This past week has been a tough one for advocates of reproductive justice. We saw the Supreme Court strike down a buffer zone law in Massachusetts as well as determine that Hobby Lobby and other private employers can refuse to cover birth control in their employee health plans.
As a health care provider that not only has to deal with protesters on the regular, as well as constantly battle with health insurance companies to cover birth control that they are supposed to be covering anyway, I can’t help but feeling frustrated and demoralized.
I wrote a piece for Socialist Worker almost two months ago, leading up to the buffer zone law, and I don’t think I can summarize the way the protesters make me feel, or make my patients feel any better than I did then:
I STARTED my first job as a midwife a few months before 40 Days for Life began. But that didn’t mean that my clinic didn’t encounter protesters. Somehow, the anti-choicers know which days are in-clinic abortion days, and I was still in my training period when I encountered them for the first time. I had arrived at the clinic before they got there, but I didn’t need to look outside to know that they had arrived.
On in-clinic abortion days, my job is twofold, one medical and one emotional. My first task is generally straightforward: I see women to give them necessary medications before their procedure, talk to them about what to expect, and get them settled with a birth control method for afterward.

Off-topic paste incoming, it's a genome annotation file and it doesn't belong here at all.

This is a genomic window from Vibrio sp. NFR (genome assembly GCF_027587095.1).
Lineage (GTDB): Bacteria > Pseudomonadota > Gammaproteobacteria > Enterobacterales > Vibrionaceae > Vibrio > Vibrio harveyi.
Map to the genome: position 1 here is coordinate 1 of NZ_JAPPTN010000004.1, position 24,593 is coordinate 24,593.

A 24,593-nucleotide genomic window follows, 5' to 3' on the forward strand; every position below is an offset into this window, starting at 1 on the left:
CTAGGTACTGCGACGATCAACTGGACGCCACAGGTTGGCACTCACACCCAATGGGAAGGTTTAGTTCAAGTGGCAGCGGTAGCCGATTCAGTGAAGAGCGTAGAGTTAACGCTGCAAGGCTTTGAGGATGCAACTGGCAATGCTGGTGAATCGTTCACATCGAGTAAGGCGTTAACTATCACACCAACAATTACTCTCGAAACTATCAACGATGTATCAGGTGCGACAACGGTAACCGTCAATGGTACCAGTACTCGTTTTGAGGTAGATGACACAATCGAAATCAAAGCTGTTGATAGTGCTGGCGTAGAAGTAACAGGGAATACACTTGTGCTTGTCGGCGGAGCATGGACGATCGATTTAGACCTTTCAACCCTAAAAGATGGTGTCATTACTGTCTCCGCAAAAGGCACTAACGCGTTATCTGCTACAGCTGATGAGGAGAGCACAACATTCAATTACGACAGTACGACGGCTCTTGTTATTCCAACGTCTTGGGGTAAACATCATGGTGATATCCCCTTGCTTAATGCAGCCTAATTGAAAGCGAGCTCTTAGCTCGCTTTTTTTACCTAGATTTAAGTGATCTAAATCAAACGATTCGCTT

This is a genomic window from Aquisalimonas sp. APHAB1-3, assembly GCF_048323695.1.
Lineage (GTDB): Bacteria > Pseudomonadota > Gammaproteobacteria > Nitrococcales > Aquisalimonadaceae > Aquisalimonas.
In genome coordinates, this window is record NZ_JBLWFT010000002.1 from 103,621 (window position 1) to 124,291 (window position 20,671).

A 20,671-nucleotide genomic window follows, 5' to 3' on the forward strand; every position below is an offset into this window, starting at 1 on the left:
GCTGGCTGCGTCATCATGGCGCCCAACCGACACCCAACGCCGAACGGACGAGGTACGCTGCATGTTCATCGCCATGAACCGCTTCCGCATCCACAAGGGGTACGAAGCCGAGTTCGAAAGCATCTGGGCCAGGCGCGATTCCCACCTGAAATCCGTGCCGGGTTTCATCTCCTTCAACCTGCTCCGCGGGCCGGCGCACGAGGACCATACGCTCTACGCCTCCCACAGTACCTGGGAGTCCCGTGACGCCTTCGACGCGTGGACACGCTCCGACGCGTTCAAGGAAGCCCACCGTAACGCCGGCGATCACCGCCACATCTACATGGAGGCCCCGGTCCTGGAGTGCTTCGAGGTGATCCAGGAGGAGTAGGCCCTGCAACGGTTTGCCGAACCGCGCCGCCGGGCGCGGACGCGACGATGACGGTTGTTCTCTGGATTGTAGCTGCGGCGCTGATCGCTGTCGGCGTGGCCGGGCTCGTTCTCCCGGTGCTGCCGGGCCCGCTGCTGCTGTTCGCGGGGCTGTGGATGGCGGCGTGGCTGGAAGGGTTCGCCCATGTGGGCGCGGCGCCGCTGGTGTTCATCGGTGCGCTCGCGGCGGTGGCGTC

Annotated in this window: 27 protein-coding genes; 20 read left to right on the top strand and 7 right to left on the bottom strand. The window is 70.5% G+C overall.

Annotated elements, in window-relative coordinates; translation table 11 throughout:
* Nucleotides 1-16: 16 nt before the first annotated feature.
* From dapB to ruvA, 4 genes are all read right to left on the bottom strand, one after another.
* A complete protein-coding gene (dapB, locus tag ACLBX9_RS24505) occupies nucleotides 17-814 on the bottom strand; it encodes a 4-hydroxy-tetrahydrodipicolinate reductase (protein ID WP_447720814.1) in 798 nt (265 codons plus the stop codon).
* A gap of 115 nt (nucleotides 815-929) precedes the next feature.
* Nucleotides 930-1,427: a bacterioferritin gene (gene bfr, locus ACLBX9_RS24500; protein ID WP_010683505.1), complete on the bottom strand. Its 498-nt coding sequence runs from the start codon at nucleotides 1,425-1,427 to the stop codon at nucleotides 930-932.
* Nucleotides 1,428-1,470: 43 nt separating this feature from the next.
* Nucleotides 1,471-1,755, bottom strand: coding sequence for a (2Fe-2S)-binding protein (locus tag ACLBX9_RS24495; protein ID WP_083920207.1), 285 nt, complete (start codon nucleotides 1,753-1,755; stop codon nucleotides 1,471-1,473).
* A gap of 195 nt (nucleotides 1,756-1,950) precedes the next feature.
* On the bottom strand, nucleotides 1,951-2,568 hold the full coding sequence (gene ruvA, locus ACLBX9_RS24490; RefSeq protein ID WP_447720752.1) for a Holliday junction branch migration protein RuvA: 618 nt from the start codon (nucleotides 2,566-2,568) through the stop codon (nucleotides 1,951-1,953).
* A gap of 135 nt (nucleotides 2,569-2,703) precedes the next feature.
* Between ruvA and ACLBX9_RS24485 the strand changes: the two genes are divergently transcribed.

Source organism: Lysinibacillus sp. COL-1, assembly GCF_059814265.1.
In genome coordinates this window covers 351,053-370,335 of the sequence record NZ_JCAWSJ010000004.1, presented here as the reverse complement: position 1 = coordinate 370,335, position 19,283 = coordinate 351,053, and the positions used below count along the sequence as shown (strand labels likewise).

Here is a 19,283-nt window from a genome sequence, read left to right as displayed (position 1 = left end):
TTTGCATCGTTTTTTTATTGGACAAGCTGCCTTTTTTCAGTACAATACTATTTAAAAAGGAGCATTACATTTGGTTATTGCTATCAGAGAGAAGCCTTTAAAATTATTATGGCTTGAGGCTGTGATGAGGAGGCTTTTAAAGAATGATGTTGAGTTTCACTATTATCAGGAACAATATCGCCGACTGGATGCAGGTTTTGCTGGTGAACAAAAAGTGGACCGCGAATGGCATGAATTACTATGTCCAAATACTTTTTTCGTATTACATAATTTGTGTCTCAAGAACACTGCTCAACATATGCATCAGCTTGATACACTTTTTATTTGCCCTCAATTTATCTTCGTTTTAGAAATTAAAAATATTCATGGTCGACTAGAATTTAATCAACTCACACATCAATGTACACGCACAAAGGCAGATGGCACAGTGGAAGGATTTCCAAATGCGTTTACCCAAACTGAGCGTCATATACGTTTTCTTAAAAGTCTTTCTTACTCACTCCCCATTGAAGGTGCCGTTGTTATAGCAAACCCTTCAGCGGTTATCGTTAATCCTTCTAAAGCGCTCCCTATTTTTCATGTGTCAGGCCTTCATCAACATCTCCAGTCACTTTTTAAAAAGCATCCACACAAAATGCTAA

My second task, helping a woman through her emotions about the day, is anything but straightforward. The wide range of emotions I see is astounding, and I feel grateful for each woman who shares her story with me. We tell all women that any number of emotions, from sadness to relief, from grief to empowerment, are all normal and expected.
But there is one emotion that creeps into my exam room, which I know would not be there if the anti-choicers were not there.
“I’m scared,” a tearful young woman confides in me.
“Tell me more about what you’re scared of. Is it the procedure, or something else?” I try to coax out the crux of this woman’s feelings.
“I’m scared I’ll hate myself.”